• Eric Dean Wilson says:

      Hi Caren!—and thank you for such a great question. I’m afraid I don’t have an answer sufficient or worthy of the thoughtful response—mostly because I’m not very familiar with Wright’s work beyond the major works and Kelley’s use of them in Freedom Dreams. A few things do come to mind, though.

      One is that, while reading Freedom Dreams, I encountered this mention of Wright’s work as in a surrealist tradition, I was totally surprised. Based on Black Boy and Native Son, I would have never guessed. Even Kelley anticipates the reader’s surprise. In a list of mid-century Black American artists that ends with Richard Wright, Kelley drops a line and writes, simply, “Richard Wright?”—as if to say, really? I would have to revisit Black Boy and Native Son, but, if memory serves, there’s little in those works that would make sense as surrealist.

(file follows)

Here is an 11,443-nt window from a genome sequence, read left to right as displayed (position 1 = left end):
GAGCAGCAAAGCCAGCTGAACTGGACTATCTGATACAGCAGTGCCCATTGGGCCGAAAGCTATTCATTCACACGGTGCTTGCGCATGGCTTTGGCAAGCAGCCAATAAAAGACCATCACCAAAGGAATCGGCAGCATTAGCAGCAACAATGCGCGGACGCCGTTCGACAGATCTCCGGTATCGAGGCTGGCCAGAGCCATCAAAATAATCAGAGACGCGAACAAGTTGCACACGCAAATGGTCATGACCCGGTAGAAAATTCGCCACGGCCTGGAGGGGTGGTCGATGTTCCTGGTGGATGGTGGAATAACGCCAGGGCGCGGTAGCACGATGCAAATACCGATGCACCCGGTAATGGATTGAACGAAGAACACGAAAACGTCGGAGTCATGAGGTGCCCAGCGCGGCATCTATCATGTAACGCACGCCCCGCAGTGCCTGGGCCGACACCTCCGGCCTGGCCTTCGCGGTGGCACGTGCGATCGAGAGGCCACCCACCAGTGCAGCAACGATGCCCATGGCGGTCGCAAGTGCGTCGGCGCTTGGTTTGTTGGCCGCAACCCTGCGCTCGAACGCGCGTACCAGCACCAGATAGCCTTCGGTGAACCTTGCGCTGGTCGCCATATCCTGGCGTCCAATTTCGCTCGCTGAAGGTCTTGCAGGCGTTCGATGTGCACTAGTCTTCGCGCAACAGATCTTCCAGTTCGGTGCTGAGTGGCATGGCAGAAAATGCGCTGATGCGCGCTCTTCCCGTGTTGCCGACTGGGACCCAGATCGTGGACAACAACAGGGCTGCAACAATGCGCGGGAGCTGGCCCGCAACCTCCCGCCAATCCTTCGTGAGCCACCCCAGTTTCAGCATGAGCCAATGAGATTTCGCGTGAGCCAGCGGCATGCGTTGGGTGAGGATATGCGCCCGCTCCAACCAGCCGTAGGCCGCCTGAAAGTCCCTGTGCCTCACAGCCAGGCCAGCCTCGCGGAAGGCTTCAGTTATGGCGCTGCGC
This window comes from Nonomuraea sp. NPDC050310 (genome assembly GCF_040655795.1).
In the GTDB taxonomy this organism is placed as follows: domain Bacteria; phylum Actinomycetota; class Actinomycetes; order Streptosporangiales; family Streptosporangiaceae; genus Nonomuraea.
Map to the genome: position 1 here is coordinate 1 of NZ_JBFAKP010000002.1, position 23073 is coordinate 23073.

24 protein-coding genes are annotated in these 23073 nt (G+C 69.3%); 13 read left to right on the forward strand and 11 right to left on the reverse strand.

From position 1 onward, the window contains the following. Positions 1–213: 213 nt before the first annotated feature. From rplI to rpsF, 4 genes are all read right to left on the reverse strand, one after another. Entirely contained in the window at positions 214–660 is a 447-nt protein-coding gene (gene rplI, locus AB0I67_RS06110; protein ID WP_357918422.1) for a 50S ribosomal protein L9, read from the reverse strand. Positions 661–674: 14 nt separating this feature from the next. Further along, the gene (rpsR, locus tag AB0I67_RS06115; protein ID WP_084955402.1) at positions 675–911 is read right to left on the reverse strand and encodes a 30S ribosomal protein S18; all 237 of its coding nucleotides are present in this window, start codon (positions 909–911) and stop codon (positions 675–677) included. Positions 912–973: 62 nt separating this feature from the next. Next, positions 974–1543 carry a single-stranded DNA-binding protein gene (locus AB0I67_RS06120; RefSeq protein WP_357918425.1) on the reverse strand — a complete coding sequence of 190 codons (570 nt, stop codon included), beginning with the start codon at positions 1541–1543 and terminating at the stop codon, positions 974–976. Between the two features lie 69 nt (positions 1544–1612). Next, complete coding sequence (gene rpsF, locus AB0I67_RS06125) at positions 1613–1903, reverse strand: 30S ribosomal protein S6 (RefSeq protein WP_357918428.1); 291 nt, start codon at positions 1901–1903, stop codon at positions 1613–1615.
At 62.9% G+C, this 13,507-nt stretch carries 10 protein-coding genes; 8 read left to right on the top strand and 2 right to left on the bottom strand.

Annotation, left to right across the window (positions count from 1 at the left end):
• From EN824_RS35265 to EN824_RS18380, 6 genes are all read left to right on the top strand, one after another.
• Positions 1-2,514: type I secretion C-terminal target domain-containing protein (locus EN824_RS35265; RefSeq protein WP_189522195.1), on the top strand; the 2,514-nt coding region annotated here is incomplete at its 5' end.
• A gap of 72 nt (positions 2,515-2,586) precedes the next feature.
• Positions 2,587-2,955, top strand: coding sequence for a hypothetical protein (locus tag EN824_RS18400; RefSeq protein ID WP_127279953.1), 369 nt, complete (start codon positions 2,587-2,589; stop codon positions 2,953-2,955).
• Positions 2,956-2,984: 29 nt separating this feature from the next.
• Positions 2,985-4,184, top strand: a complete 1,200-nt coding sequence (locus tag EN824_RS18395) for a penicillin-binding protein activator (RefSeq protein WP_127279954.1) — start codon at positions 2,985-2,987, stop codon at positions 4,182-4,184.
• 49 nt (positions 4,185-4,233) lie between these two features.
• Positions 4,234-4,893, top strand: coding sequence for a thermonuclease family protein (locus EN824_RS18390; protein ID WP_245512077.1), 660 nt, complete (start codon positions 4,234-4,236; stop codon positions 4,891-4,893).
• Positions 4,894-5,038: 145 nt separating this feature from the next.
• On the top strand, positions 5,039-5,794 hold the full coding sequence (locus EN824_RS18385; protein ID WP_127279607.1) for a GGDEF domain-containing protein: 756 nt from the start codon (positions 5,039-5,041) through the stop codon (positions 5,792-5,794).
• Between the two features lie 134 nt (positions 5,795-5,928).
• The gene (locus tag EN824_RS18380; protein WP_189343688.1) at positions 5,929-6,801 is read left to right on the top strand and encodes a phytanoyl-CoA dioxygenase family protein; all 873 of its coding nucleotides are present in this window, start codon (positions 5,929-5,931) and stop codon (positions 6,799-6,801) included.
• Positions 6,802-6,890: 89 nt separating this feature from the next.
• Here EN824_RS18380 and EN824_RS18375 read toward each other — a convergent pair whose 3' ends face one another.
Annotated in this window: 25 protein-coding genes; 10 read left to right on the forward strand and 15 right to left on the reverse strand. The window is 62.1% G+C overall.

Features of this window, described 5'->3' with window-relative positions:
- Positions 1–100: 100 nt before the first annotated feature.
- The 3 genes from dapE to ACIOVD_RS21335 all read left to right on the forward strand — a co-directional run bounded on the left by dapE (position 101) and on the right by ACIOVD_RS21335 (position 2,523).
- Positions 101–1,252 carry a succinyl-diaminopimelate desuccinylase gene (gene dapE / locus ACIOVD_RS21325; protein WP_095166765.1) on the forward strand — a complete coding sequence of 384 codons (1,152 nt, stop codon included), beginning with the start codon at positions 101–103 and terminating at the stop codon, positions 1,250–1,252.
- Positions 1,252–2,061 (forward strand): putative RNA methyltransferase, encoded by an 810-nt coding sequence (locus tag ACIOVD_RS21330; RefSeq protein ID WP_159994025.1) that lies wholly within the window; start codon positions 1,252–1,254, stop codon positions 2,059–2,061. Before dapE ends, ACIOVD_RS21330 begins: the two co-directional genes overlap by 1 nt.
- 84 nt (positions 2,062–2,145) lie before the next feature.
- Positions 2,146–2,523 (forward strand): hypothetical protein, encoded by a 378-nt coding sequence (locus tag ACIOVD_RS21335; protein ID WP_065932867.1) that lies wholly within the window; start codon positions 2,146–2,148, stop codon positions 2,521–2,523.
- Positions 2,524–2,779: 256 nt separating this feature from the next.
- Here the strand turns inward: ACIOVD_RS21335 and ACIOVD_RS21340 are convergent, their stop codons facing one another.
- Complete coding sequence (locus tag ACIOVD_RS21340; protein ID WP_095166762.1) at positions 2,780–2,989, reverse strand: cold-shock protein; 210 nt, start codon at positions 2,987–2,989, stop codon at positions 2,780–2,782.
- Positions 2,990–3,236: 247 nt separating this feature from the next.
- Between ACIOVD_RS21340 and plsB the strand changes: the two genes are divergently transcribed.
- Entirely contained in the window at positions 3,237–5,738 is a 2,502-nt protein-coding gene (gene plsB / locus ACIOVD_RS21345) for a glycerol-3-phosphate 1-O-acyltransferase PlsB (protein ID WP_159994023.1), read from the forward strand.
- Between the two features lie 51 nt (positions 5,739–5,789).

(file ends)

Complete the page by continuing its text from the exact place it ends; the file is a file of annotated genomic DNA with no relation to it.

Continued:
My mind immediately goes to James Baldwin’s essay “Everybody’s Protest Novel,” a provocative critique of Wright written when Baldwin was only 24, which claims Native Son’s Bigger Thomas as “Uncle Tom’s descendant, flesh of his flesh, so exactly opposite a portrait that, when the books are placed together, it seems that the contemporary Negro novelist and the dead New England woman are locked together in a deadly, timeless battle; the one uttering merciless exhortations, the other shouting curses.” Baldwin’s beef with Wright’s character was that, in being Uncle Tom’s inverse, Bigger was unable to break out of the binary of black/white, and so, succumbed to the stereotypes of sentimentality and race that are the hallmark of Stowe’s novel, and that perpetuate the violently dominant psyche of whiteness. (Again, at 24! I’m floored Baldwin could arrive at this idea so young.) While Baldwin admired Wright immensely—he was about two decades older than Baldwin—you’d never know from the essay, and its publication in Baldwin’s 1955 collection, its title a nod to Wright’s work, famously strained their relationship.